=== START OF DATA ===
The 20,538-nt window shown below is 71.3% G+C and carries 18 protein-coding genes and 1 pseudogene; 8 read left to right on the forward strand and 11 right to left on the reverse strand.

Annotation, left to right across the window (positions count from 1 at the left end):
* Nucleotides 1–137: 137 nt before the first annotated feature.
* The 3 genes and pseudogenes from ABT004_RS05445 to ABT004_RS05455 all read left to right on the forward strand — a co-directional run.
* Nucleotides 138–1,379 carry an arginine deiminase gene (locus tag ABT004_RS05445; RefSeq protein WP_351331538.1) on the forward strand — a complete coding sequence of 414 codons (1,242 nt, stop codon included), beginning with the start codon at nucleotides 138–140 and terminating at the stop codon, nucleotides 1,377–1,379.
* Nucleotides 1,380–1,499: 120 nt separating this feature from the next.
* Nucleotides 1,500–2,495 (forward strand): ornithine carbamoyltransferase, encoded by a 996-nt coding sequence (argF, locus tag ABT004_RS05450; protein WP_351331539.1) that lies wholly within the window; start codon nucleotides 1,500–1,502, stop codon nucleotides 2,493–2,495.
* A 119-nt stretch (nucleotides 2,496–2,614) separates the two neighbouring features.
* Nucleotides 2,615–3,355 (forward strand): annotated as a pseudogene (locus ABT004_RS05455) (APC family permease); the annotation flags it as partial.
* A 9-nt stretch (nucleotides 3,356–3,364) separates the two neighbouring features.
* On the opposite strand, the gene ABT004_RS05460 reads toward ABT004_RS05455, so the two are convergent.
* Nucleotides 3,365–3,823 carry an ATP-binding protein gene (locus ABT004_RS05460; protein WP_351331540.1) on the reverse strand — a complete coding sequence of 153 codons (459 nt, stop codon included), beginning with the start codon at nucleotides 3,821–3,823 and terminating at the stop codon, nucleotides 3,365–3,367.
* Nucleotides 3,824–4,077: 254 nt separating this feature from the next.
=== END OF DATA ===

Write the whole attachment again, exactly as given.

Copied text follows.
The 20,538-nt window shown below is 71.3% G+C and carries 18 protein-coding genes and 1 pseudogene; 8 read left to right on the forward strand and 11 right to left on the reverse strand.

Annotation, left to right across the window (positions count from 1 at the left end):
* Nucleotides 1–137: 137 nt before the first annotated feature.
* The 3 genes and pseudogenes from ABT004_RS05445 to ABT004_RS05455 all read left to right on the forward strand — a co-directional run.
* Nucleotides 138–1,379 carry an arginine deiminase gene (locus tag ABT004_RS05445; RefSeq protein WP_351331538.1) on the forward strand — a complete coding sequence of 414 codons (1,242 nt, stop codon included), beginning with the start codon at nucleotides 138–140 and terminating at the stop codon, nucleotides 1,377–1,379.
* Nucleotides 1,380–1,499: 120 nt separating this feature from the next.
* Nucleotides 1,500–2,495 (forward strand): ornithine carbamoyltransferase, encoded by a 996-nt coding sequence (argF, locus tag ABT004_RS05450; protein WP_351331539.1) that lies wholly within the window; start codon nucleotides 1,500–1,502, stop codon nucleotides 2,493–2,495.
* A 119-nt stretch (nucleotides 2,496–2,614) separates the two neighbouring features.
* Nucleotides 2,615–3,355 (forward strand): annotated as a pseudogene (locus ABT004_RS05455) (APC family permease); the annotation flags it as partial.
* A 9-nt stretch (nucleotides 3,356–3,364) separates the two neighbouring features.
* On the opposite strand, the gene ABT004_RS05460 reads toward ABT004_RS05455, so the two are convergent.
* Nucleotides 3,365–3,823 carry an ATP-binding protein gene (locus ABT004_RS05460; protein WP_351331540.1) on the reverse strand — a complete coding sequence of 153 codons (459 nt, stop codon included), beginning with the start codon at nucleotides 3,821–3,823 and terminating at the stop codon, nucleotides 3,365–3,367.
* Nucleotides 3,824–4,077: 254 nt separating this feature from the next.